Peking Duck

by J.D. Roth

Important reader poll at the end of this entry. Seriously.

Kris and Tiffany’s Aunt Jenefer and Uncle Bob were in Portland last night (with Bob’s mother Irene), so the six of us gathered at Sungari for a Chinese feast. Dinner was awesome.

Tiffany and I had pre-ordered the Peking Duck. I had never eaten Peking Duck before. The preparation process is so elaborate that the dish must be ordered 48 hours in advance. According to the wikipedia:

Peking Duck requires a duck with its head still attached. First, it is inflated with a pump or other object, separating the skin from the body (this was done by blowing through a straw by someone with a strong lung in ancient times). Then the skin is scalded with boiling water to make it drier and tauter and brushed with molasses so that it acquires a dark, rich color with the slight aroma of caramel during the subsequent cooking process. After drying for half a day, the duck is hung by its neck in a hot oven where it is roasted for an hour or more, during which time the copious fat of the duck melts off and the skin becomes crispy. Because a large oven is required, as well as other complicated preparation techniques, Peking Duck is not usually prepared at home.

Serving is a production, too. At Sungari, the duck is served table-side. The waiter brings two dishes of flaming hoisin sauce (as in, the sauce is on fire), the duck, some scallions, and some mu-shi (flour pancakes) which look like nothing more than homemade Mexican tortillas. The waiter then spreads hoisin sauce on a pancake, fills it with duck and shallots, and then puts them on a platter. A single duck makes about a dozen wraps.

Because I had ordered the most expensive dish on the menu, I decided to order the most expensive drink too: the monkey-picked tea.

“I don’t like it,” Tiffany said, after taking a sip.

“It tastes like grass,” I agreed. But after a few more sips, and after a few bites of Peking Duck and Sesame Beef, I was hooked. I drank a pot-and-a-half. (I’m not ever going to get to sleep.)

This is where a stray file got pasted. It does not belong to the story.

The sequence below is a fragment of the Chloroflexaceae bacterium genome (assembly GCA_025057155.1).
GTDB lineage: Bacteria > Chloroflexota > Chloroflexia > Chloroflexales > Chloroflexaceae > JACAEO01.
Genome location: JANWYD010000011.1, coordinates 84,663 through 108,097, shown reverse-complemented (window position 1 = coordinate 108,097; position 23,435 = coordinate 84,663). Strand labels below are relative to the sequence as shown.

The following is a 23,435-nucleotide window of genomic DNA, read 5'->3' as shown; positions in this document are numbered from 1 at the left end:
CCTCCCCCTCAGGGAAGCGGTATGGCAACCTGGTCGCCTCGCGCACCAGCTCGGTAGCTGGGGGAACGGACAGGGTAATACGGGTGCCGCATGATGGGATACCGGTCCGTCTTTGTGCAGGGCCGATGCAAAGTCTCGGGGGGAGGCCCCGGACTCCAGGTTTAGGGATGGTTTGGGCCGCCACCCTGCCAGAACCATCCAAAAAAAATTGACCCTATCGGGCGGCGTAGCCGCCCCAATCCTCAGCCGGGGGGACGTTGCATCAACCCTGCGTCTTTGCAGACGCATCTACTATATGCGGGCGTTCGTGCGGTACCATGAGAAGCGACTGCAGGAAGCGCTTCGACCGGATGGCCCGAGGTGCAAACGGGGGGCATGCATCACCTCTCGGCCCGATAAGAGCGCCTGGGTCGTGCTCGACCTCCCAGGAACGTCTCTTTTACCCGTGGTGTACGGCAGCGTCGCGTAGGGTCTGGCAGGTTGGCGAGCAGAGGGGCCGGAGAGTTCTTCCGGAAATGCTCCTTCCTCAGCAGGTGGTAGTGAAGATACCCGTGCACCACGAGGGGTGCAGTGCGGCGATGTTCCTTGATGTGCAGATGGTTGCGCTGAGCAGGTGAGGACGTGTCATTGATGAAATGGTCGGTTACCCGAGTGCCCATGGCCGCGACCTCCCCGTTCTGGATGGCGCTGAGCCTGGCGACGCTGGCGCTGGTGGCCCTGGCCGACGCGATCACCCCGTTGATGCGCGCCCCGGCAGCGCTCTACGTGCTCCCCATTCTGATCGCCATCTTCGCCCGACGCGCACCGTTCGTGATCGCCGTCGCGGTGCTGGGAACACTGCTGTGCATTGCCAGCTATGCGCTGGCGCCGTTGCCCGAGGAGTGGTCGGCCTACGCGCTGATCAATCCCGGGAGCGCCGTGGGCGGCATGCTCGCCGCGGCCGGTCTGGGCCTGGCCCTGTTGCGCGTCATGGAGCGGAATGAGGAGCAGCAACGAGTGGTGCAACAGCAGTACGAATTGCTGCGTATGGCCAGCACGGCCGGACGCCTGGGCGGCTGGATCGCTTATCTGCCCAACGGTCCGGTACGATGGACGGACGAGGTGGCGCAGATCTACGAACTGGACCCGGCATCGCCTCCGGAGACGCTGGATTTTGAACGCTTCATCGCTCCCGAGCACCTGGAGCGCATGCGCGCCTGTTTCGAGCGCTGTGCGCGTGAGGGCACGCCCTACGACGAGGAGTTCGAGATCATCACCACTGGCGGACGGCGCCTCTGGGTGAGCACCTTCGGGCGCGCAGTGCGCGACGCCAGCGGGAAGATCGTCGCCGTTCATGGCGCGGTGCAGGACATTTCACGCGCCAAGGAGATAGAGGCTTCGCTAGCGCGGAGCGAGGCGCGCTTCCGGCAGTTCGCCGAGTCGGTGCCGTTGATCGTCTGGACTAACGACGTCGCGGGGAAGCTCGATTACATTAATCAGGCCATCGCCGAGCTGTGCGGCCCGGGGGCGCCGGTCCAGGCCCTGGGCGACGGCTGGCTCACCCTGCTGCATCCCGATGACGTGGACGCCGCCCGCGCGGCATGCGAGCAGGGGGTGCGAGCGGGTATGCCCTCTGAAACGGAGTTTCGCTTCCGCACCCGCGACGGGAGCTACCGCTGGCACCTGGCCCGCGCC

It was fun to see Bob, Jenefer, and Irene. Special thanks to Bob for picking up the check. It was a generous gesture, especially after I’d ordered the most expensive stuff in the restaurant!

Dinner was especially fine because:

As we were saying our good-byes, Bob and Jenefer voiced their distaste for the new weblog front page. “I hate it,” Jenefer said.

“Well, it’s only temporary,” I said. “I’m moving to new blogging software. In a couple weeks, the new site will look mostly like the old site.”

“What do you mean mostly?” she said. “It had better have the calendar, and it had better have the comments on the main page. I hate all the clicking around I have to do now. It’s terrible.

“And you should write more. I don’t care about comic books or personal finance. I hate all those links you put up. I want more stories.”

Kris smiled. She’s been telling me for weeks that I shouldn’t make my proposed changes. She’s been telling me for weeks that people like foldedspace just the way it is. She’s been telling me for weeks that I spend too much time writing for Get Rich Slowly, and not enough time writing here.

So, dear readers, I put it to you: what are your feelings? What do you like about this site? What do you think needs to change? Should I simply go back to the way things were? I can ratchet up the spam protection to see if it does anything. If I can make the new front page look and operate the same way as the old page, will that keep you happy?

The ball is in your court. Let me know how you feel.

Updated: 24 October 2006

Do what's right. Do your best. Accept the outcome.
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